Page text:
According to the World Health Organization (WHO), in 2019 it was estimated that 50 million people have Dementia globally with almost 10 million new cases being reported annually.
In the United States, the Alzheimer’s Association in 2019 stated that approximately 5.8 million people are living with Dementia. Soon, these numbers are expected to rise as life expectancy increases, therefore it is important to give attention to Dementia in healthcare and home care.
Understanding Dementia and Dementia Care
Dementia is a syndrome that is progressive or chronic where cognitive function deteriorates beyond what might be predictable from the normal aging process.
A person with dementia shows symptoms related to memory loss and while some people notice these symptoms by themselves, other symptoms are noticed by a healthcare worker or caregiver. Possible dementia symptoms include:
Characterized by forgetting people, recent events, and a consistent difficulty in taking in and remembering new information.
Difficulties in Coordination and Recognition
A person with dementia will find it difficult to complete or engage in familiar tasks or routines and a loss in the initiative to engage in tasks such as personal care.
Communication and Comprehension Problems
These include poor judgment, problems with decision-making, and abstract thinking.
Disorientation manifests through sundowning which results in restlessness due to factors such as exhaustion from activities in the day and changes in an individual’s biological clock where they confuse day and night.
Personality and Mood Changes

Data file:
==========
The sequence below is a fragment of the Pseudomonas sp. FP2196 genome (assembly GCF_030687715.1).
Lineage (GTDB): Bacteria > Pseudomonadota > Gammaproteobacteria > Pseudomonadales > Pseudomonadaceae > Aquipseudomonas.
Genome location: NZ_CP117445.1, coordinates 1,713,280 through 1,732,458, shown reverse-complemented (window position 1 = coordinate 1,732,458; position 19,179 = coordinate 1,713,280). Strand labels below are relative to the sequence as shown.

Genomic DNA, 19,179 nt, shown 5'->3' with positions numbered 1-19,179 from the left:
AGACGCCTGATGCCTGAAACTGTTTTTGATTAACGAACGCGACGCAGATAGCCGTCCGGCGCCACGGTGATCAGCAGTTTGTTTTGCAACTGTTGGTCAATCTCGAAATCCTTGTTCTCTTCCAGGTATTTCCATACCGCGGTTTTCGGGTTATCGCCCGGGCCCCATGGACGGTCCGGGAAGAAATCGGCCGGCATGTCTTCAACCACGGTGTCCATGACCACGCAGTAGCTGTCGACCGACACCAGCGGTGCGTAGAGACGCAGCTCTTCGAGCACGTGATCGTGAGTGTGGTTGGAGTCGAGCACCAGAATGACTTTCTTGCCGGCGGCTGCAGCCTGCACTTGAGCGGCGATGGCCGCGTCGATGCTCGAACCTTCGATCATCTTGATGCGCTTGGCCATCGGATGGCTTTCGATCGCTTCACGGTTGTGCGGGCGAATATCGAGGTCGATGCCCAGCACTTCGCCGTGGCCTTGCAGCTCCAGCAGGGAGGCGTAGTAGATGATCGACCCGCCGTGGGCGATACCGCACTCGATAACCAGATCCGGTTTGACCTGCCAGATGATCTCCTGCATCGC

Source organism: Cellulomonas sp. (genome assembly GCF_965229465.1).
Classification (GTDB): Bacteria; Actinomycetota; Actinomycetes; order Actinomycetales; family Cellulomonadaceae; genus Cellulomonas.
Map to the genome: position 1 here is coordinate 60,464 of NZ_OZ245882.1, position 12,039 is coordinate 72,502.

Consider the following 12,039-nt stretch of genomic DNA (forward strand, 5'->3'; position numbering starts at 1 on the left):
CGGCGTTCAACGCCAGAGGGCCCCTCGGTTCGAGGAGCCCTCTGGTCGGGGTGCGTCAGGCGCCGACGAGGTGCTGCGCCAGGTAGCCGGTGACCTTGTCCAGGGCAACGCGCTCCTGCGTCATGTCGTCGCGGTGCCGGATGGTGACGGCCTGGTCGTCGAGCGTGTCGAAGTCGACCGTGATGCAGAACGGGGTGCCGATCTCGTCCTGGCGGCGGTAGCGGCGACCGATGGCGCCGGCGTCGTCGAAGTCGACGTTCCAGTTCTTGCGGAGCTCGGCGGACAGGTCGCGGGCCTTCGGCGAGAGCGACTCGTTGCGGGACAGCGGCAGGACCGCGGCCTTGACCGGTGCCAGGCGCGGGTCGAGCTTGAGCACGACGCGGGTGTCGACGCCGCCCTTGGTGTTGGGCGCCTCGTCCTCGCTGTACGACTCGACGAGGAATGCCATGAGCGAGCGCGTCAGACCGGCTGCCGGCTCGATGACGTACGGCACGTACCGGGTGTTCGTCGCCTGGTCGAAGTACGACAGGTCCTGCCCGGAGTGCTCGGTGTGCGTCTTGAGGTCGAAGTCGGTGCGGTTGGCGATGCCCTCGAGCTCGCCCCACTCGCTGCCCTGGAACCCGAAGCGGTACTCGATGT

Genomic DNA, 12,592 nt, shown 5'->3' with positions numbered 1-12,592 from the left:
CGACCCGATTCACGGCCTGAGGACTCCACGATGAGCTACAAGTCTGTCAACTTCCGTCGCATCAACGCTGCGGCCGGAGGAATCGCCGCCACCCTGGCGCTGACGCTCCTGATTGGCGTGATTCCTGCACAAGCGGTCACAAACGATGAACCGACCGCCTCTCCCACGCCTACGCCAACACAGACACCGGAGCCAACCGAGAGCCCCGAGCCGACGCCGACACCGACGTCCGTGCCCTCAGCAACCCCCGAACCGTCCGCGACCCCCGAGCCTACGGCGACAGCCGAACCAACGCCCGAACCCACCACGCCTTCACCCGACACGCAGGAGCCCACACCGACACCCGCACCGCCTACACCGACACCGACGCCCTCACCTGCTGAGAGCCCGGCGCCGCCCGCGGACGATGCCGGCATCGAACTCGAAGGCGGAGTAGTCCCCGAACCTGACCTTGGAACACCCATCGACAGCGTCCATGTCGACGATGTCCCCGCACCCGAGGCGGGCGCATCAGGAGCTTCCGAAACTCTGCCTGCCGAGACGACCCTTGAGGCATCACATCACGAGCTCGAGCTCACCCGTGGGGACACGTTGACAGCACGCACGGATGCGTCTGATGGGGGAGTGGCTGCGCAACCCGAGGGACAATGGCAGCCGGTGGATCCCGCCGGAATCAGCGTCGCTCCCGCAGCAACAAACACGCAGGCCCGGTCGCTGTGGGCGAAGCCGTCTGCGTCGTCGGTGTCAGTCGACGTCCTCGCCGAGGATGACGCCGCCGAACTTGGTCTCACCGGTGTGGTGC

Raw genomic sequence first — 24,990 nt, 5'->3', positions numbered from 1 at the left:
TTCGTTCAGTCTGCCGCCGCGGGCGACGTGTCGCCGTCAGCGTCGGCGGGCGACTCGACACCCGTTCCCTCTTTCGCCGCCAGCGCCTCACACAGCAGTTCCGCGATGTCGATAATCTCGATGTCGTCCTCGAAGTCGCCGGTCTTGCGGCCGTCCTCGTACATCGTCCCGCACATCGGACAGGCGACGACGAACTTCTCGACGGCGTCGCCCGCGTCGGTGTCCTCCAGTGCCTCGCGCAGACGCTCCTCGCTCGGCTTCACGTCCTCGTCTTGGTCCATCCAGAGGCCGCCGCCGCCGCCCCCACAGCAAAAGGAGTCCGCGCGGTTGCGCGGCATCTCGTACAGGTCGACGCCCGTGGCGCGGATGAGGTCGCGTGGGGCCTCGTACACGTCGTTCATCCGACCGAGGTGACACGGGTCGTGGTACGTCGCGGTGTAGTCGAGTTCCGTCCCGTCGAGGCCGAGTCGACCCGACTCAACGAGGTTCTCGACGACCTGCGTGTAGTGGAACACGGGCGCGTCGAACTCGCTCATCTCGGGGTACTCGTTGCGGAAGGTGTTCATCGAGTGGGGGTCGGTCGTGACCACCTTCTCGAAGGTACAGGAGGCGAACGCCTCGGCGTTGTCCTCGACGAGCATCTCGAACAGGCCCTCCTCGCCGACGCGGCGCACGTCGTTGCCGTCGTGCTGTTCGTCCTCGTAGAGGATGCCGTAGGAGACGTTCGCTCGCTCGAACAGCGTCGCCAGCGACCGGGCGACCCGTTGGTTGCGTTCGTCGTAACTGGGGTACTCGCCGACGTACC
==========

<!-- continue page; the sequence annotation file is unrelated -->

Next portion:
Such changes result in psychological and emotional decline, agitation, paranoia, and manipulative behavior.
The effects of these symptoms in the early stages of dementia often have minor effects on the body, however, as the condition progresses, symptoms could affect daily life. While some families will opt for hospitalization, nursing homes, or assisted living facilities, others opt for dementia care at the comfort of their loved one’s home.
Dementia care focuses on helping an individual or a loved one to have all the necessary support they need to manage the condition in their home. Help can either be provided by a relative a friend or a trained caregiver from a registered home care agency.
Proper Dementia Care at Home
Caring for a loved one with dementia requires a significant amount of dedication because some of the symptoms can be very severe. Here are some basics of proper dementia care at the comfort of your home or your loved one’s home.
Conduct Extensive Research
Dementia care is not intuitive as some of the most obvious things might be wrong in managing or treating dementia. You, therefore, need to find resources that will help you as a caregiver understand the condition and treatment. It is also important to engage a dementia specialist for frequent consultation.
Create a Safe Environment
For you to make your home safer, you need to assess the situation and make adjustments based on the patient’s symptoms. Make adjustments that could prevent: falls, a patient’s interaction with potentially harmful appliances or chemicals, and special considerations such as adjusted fittings or structural modifications.